“Silana Raider made the statue,” Elias said. “But she was wrong to doubt herself. After she finished that piece, she made more than a hundred other works of bronze and marble. She invented the Abstractionist movement, creating new styles the world had never seen before. At the end of her life, her ‘masterpiece’ was considered one of her most mundane pieces.”
Ciena gave a slow nod as the cavern narrowed ahead. Unfortunately, the story didn’t help in any practical way. Hopes and wishes wouldn’t solve her problems.
“Did Silana lose her swordhand too?” Ciena asked. “Because as much as I’d like to face Trelidor again, I need to be realistic.” She waved the stump of her right forearm. “I can’t just invent a new fighting form where one hand trumps two.”
“And I’ve told you before—you don’t need to be as good as you were in Dragonshard. I’ll be there by your side when you fight him.”
“In the spirit of honesty,” she retorted, “I’d probably get in your way.”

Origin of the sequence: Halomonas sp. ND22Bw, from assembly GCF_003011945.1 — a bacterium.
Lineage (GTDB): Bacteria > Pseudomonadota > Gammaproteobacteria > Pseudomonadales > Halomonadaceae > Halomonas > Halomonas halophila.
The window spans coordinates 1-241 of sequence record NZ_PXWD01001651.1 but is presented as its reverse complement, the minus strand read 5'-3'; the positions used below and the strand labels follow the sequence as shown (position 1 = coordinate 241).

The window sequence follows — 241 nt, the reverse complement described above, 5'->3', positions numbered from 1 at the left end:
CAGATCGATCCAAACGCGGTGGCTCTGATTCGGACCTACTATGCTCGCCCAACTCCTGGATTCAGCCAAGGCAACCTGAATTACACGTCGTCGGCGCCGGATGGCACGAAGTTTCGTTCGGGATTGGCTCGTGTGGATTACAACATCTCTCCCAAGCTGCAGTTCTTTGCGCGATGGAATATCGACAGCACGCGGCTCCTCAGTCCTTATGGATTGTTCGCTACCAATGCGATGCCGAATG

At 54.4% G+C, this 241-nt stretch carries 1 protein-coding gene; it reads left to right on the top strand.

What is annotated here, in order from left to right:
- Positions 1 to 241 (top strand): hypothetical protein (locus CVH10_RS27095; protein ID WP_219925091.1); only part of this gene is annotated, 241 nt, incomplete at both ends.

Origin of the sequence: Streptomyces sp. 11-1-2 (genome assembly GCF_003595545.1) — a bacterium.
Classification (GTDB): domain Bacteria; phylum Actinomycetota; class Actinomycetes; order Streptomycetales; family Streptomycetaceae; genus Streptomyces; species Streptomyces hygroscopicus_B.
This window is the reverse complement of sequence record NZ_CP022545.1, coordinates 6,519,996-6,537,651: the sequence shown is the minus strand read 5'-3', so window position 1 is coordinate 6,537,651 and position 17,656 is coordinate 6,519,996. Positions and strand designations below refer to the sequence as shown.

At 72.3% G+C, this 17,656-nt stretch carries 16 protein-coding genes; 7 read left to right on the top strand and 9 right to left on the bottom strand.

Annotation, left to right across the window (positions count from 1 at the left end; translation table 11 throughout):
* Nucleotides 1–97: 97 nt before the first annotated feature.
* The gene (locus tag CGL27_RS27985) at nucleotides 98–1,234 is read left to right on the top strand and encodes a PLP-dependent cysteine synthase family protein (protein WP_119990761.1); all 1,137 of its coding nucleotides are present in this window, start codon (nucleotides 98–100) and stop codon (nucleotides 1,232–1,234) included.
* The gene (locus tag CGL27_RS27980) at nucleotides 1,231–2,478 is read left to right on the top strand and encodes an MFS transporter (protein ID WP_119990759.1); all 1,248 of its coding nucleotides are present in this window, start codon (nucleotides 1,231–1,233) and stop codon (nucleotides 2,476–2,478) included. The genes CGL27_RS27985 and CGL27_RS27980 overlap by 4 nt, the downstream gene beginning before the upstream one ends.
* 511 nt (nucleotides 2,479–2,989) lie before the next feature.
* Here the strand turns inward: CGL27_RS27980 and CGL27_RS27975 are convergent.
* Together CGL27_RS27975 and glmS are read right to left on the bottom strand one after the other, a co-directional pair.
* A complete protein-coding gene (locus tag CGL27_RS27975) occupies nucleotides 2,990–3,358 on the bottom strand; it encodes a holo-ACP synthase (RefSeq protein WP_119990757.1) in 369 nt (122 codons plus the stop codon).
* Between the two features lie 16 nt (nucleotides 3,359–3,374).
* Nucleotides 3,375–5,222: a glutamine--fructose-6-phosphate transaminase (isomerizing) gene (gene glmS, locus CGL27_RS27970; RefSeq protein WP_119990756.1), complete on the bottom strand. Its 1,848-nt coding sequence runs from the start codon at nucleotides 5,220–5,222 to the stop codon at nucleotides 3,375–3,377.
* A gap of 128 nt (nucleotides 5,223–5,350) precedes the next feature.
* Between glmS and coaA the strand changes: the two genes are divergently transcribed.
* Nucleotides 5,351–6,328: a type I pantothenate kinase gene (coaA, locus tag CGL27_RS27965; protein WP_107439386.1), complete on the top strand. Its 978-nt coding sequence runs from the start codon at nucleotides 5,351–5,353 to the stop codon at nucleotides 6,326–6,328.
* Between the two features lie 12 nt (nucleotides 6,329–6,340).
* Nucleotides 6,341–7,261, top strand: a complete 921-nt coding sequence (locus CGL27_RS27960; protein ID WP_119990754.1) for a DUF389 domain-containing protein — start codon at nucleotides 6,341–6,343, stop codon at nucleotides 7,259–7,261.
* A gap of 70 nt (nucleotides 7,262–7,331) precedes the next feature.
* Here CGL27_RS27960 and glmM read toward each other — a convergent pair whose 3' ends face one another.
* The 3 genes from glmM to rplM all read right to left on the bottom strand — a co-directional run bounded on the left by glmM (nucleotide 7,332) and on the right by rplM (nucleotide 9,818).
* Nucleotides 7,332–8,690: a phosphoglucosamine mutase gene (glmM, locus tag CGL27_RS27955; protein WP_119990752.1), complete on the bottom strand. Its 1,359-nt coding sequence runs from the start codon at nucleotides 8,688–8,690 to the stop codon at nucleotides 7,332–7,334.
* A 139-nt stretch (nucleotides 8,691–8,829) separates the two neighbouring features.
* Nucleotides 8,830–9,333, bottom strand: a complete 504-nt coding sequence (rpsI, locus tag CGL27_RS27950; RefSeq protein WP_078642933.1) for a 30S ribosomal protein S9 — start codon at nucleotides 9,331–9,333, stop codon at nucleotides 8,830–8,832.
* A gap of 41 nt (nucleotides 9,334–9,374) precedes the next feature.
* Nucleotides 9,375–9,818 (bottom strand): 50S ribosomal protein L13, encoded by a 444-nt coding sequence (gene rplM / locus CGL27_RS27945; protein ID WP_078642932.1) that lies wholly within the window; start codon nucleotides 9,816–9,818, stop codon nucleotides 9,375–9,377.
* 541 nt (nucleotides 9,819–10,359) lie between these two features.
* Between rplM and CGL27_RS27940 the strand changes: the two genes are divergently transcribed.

Elias shook his head. “The problem is, you still see yourself as a fighter and nothing else.”
Ciena shrugged. “You think I should take up sculpture instead? I imagine good patrons are scarce these days.”
“I’m saying that you’ve always been a creative thinker. You’ve made do with less your entire life, and you’ve always kept pace with stronger opponents.”
Ciena didn’t reply. By now, the one-hand excuse was getting old, even to her own ears. Still, fighting and Ethermancy had been her only real talents. And while she was still a Justicar with a legendary blade, her brother had passed her in skill months ago. He’d taken to Ethermancy like a bird to the sky, and the gap between them was larger than ever.
The tunnel narrowed further ahead, blocked by an iron gate. A heavy chain bound the doors together, held in place with a lock on the other side.
“Well then.” Ciena pulled Steelbreaker from its scabbard, and the red glow chased away the darkness. “Unless you grabbed a key off those guards, I’d say there’s only one way through.”
She reached her arm through the iron bars, angling the blade toward the chain.
“Careful,” her brother said. “We only want to cut—”
“Got it.” Ciena slashed the blade across the metal lock, breaking the steel connector like an apple. It fell to the ground in two pieces. The chains loosened around the bars, and the doors opened with a shove of her shoulder.